World Heart Day: Timely intervention can curb the risk of congenital heart diseases

The term ‘congenital’ means present at birth – any defect that is congenital therefore has the clock ticking on it already. Early detection is a game changer.

World Heart Day: Timely intervention can curb the risk of congenital heart diseases
With an estimated prevalence range from 1.3 million to 4.6 million cardiac cases a year, and an annual incidence of 4.91k–1.8 million, cardiac ailments are a fast-growing disease burden. (File)

By Mangesh Wange,

Namrata’s (name changed) mother vividly remembers the day five years ago, in 2017, when she found out that her seven-month old baby has a hole in her heart. As a young mother hailing from Shrivardhan in Raigad, it was the end of the world as she knew it- she thought she was going to lose her child. Learning of your child’s cardiac defect may be daunting, but often it is the lack of awareness that makes things seem bleaker than they are. After a successful heart surgery at Wockhardt Hospital under Swades’ Paediatric Cardiac Care Program, Namrata now lives like most children her age, with occasional complaints of cough.

The term ‘congenital’ means present at birth – any defect that is congenital therefore has the clock ticking on it already. Early detection is a game changer. Medical Journal of Indian Paediatrics suggests that 2,00,000 children are born with Congenital Heart Disease (CHD) in India every year. One-fifth of these are likely to be serious, requiring surgery within a year. The numbers reflect India’s genetic vulnerability to heart defects. According to cardiac experts, Indians are in fact, three times more prone to heart ailments than Americans or Europeans. Very often parents seek help when the child becomes less operable, thereby losing the battle unfairly. A simple way to ensure this is to facilitate institutional deliveries. When the baby is born in a medical centre, a limb saturation test if done right, has more than 95 percent chances of pointing to a congenital problem which can be later investigated in detail. While the National Family Health Survey suggests 88 per cent institutional deliveries in 2019-20, we must strive for each and every child to be born under expert medical supervision.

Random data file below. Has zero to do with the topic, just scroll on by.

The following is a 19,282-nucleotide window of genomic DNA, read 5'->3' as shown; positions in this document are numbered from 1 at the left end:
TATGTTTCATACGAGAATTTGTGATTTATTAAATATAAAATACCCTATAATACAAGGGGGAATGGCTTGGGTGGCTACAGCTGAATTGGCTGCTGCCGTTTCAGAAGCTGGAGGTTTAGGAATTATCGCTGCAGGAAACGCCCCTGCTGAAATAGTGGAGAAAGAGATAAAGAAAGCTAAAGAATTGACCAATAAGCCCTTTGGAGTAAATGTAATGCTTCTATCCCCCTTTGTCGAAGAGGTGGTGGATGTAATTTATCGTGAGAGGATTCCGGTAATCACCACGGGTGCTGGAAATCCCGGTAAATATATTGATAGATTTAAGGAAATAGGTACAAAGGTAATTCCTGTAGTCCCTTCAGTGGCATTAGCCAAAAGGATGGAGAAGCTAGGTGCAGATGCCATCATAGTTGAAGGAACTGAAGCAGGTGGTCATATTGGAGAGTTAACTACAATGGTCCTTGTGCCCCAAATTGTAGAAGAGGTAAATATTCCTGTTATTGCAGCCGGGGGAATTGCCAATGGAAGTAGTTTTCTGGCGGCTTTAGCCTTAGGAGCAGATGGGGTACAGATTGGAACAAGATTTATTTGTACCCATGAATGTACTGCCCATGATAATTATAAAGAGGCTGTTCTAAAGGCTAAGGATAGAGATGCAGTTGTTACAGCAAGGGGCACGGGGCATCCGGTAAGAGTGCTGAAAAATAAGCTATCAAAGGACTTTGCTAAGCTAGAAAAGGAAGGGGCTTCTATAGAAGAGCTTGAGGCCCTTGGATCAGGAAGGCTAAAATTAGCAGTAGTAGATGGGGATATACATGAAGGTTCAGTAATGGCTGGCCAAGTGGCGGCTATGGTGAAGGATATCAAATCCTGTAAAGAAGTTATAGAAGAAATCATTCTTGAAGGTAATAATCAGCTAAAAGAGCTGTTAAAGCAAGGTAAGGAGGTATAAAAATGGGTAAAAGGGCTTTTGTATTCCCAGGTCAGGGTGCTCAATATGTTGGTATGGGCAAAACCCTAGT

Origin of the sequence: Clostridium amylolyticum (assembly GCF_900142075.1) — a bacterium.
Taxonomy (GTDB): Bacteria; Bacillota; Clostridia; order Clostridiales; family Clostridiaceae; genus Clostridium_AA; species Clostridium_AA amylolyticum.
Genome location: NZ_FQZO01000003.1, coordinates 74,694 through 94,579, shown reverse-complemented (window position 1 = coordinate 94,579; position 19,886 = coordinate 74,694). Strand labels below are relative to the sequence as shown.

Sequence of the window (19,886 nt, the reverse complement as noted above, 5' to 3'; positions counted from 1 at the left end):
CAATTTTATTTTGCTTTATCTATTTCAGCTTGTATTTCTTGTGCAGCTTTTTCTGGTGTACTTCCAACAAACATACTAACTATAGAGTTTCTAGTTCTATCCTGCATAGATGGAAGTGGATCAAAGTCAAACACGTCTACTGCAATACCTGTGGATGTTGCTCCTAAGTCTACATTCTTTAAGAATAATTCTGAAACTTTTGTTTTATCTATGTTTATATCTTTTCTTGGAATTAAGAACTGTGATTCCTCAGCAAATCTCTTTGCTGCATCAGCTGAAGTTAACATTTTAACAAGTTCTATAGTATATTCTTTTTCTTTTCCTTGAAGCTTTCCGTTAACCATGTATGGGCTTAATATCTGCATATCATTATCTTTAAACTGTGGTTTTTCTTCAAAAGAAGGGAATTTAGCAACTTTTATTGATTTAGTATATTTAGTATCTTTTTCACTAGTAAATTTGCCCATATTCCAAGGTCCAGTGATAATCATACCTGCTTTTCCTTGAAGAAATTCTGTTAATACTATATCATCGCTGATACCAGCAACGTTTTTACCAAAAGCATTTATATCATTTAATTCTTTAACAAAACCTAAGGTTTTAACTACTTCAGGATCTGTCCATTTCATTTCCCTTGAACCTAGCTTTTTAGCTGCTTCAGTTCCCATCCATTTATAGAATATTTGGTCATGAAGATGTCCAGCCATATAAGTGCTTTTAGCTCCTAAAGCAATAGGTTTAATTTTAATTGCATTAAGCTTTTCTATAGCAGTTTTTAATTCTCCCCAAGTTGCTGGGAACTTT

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Cost is the next big deterrent. The number of public hospitals that provide low-cost healthcare are very few in the country. Given our population, getting access to the right help in such a scenario could take months or even years – losing out on time. Private hospitals of course are not affordable to the rural population and often not to the middle income groups in the cities either, given that most health insurance policies in our country do not cover congenital defects. Working as a strong network of stakeholders – parents of children suffering from CHD, non-profits, frontline workers, government bodies and conscious medical expert community and hospitals – is therefore the way forward.

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In this context, the RBSK Rashtriya Bal Swasthya Karyakram is a novel initiative under which ANMs, multipurpose workers and local doctors are trained to go from school to school and look out for signs such as poor weight gain, repeated respiratory tract infections etc. They then make a list of these children and submit them to either a hospital that is on-board the program or to an upcoming local camp organised by the social sector in collaboration with partner hospitals. Local camps organised by Swades in partnership with hospitals such as Jupiter, Pune and Wockhardt have led to multiple successful surgeries in Raigad and Nashik districts. The key to making this nexus work is by dispelling the myths around CHDs at the first level. ASHA workers and frontline volunteers such as Swades Mitras play a huge role in counselling parents and encouraging them to seek help.

On the part of the state, the Janani Suraksha Yojana, Haryana government’s Janani Suvidha Yojana, Ayushmati Scheme in West Bengal and Chiranjeevi Yojana in Assam and Gujarat are designed to encourage institutional births and thereby detect early stage congenital defects.

The success of our and many more cardiac programs is testimony to the fact that timely intervention can help children with CHDs live fulfilling lives. Namrata, for instance who we referred to at the beginning of the article, is faring very well in class, making her parents hopeful of her going on to become a doctor or a police inspector. Namrata’s parents sought help. We as stakeholders in the future of our country – hospitals, social sector, parents, governments – should strive to make timely help accessible to all.

(The author is CEO, Swades Foundation. The article is for informational purposes only. Please consult medical experts and health professionals before starting any therapy, medication and/or remedy. Views expressed are personal and do not reflect the official position or policy of the

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